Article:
AC with Renée Berg (née: Leballister).
Aptos, CA 18 February 2018
Photo: Luther Berg

All of which, brings me back ’round to Renée. She fit the bill on both counts. Anyone who ever watched her on stage with The Dead, Quicksilver, or a number of other San Francisco bands will tell you, all these decades later, that they still recall her fluid and seamless connection with, and interpretation of, the music. Not to mention her trademark back bends that took  her to an almost horizontal position from the waist up, while continuing to dance and move gracefully in a manner that seemed to defy the laws of physics. It could be a hypnotic, almost other-worldly thing to witness.
And yet, simultaneously, Renée was also able to encourage mere mortals to move their bodies as well. Like many of the musicians of the time her goal, whether she was on stage with a band or down on the floor with the crowd, was to affirm and inspire participation. She got a hell of a lot of people on their feet who, objectively, were whole orders of magnitude less graceful than she but who, nevertheless, had a hell of a good time “shakin’ that thang.”

After we closed the Family Dog on the Great Highway, I worked for Chet’s old partner Bob Cohen, who had a semi-thriving live sound reinforcement business by then, renting PA rigs and crews to bands and clubs as needed through much of the ’70s.
But after a time, Bob grew frustrated when, on a couple live recording jobs, he couldn’t communicate between the truck and crew inside the venue due to the fact there wasn’t an intercom and headset system capable of overcoming the sound pressure levels of live rock concerts. So, trained engineer that he was, Cohen invented his own system because he needed it. It featured sealed headphones so the on-stage and front of house crews could hear, and a noise-canceling mic so our talk back transmissions would be intelligible to him in the recording truck.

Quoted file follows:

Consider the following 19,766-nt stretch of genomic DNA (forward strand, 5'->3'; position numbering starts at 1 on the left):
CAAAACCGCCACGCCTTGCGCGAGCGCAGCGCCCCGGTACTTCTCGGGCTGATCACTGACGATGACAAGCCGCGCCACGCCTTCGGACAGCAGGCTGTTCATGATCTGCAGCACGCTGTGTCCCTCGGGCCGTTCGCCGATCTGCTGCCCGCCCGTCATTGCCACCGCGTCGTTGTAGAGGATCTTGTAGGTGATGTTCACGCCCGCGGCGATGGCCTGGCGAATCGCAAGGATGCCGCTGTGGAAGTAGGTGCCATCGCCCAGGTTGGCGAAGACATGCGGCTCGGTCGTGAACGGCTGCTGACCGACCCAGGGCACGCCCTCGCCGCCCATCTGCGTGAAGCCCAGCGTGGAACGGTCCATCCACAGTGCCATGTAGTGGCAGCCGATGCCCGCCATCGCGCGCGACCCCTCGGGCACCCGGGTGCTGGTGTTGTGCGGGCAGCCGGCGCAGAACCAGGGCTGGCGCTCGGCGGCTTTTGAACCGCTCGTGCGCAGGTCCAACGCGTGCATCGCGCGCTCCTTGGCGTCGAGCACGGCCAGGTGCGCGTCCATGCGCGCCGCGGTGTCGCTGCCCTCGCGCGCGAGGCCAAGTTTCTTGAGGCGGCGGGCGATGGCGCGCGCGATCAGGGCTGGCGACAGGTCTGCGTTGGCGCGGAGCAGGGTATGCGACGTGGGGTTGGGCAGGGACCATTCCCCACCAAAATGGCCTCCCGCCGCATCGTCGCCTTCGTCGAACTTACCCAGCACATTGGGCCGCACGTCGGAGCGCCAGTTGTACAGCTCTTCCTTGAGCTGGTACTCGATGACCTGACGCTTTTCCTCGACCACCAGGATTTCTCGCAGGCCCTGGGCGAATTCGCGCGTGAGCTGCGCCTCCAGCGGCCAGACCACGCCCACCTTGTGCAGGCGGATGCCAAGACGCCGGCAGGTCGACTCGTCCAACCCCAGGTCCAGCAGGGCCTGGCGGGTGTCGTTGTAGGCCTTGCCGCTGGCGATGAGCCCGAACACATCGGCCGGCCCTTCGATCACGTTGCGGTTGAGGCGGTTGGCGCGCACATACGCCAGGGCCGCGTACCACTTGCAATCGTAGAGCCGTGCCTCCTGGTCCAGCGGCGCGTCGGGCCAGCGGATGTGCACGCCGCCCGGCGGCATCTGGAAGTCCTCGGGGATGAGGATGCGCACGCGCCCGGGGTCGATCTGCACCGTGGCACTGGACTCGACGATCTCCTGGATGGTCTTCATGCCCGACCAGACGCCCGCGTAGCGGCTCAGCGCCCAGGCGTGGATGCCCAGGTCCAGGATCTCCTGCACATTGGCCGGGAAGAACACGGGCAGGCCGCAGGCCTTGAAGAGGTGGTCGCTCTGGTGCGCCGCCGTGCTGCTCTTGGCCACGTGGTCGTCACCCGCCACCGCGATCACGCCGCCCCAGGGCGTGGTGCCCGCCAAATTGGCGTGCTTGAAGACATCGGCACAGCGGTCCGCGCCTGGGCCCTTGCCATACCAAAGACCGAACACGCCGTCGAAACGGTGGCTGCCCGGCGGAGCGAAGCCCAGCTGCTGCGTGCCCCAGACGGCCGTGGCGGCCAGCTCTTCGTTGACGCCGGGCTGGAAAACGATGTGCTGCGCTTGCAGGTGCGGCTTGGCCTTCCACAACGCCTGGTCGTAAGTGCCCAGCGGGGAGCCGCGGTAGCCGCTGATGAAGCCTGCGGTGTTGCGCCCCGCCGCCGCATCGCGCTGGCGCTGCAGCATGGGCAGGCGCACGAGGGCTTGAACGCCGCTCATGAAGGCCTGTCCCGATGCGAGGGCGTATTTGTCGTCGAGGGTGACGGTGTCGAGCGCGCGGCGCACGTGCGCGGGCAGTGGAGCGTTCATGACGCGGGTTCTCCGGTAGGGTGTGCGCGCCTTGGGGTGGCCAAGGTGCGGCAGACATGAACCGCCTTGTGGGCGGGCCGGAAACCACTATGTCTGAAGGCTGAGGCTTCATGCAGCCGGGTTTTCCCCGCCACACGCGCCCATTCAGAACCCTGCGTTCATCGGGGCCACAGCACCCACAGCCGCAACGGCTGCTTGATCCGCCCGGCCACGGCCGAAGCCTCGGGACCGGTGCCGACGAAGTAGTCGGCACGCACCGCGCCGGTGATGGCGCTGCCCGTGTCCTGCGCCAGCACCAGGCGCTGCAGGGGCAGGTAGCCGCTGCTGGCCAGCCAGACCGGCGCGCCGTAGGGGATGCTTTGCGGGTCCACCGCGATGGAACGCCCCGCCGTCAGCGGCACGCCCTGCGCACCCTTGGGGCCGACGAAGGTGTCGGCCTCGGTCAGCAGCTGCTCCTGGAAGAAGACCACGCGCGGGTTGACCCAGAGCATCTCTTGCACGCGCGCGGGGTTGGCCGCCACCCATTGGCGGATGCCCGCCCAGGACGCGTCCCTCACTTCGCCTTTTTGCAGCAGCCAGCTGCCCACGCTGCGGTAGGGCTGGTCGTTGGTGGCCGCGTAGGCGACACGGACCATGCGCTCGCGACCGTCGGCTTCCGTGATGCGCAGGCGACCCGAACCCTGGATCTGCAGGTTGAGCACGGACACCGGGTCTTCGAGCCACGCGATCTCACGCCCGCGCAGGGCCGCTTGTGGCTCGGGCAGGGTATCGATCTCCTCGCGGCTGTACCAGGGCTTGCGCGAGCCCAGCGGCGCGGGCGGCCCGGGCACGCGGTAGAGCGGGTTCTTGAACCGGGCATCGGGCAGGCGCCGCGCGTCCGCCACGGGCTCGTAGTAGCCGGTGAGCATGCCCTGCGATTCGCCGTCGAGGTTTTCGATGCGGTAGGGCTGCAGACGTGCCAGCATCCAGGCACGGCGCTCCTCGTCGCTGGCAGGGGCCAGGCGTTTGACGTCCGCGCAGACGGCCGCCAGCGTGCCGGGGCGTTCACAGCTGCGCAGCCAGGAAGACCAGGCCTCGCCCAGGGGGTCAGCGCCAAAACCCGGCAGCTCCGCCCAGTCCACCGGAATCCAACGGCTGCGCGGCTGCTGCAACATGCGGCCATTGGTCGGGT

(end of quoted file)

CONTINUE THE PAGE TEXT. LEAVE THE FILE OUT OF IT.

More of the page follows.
That system eventually became the original ClearCom product and Bob soon found himself out of the sound business, keeping his workers busy assembling headsets for sale.*

That was my signal to move on, I transitioned to a series of jobs in clubs and supporting small to mid level bands on gigs. I continued to run into Renée  from time to time at events, but contact was sporadic.

Sometime around 1980 I moved down to Santa Cruz County and lost track of her completely, as I did many folks from my rock ‘n’ roll youth. It’s only been in the last decade or so, with the advent of Facebook, that I’ve reconnected with most friends, colleagues, and fellow cosmic warriors from those days.
And it was just a few years back that one of my dearest friends, still working and known in the circles where it matters as one of the best live sound guys in the Bay Area, told me Renée had relocated to Southern California and gave me her married name(!) so I could track her down.
Thus we got hooked up on The Facebook, did that quick two or three paragraph mini-biography private message thing that you do, and started following each other’s feeds. A couple years ago, she and Luther were passing through the area and stopped by for one of those somewhat stilted “getting to reknow you” visits.
But this trip up (they were in the area to support a daughter who is transferring from their local community college to Cal State Monterey Bay) we really had a chance to “set a spell,” comb back over our mutual inventories of bands, scenes, and and friends (living and dead), and compare notes about how each of us experienced that unique moment in space/time that was the San Francisco Music Scene in the Age of Hippie.

Looking back together from the vantage point of our current late season of life, with some understanding and perspective — and yes, some tender sympathy for those young, damaged kids who were trying to find themselves a better way — was a warm and mellow exercise.
At least for me, in light of my medical prospects, there’s a certain urgency to having these sort of conversations. But I think all of us in our age cohort, regardless of our health status or other factors, are pretty clear at this point that “leaving it for later” really means “it’s unlikely that’s actually going to happen.” We’ve all lost far too many people we love over the past five or ten years as the herd thins and we age out.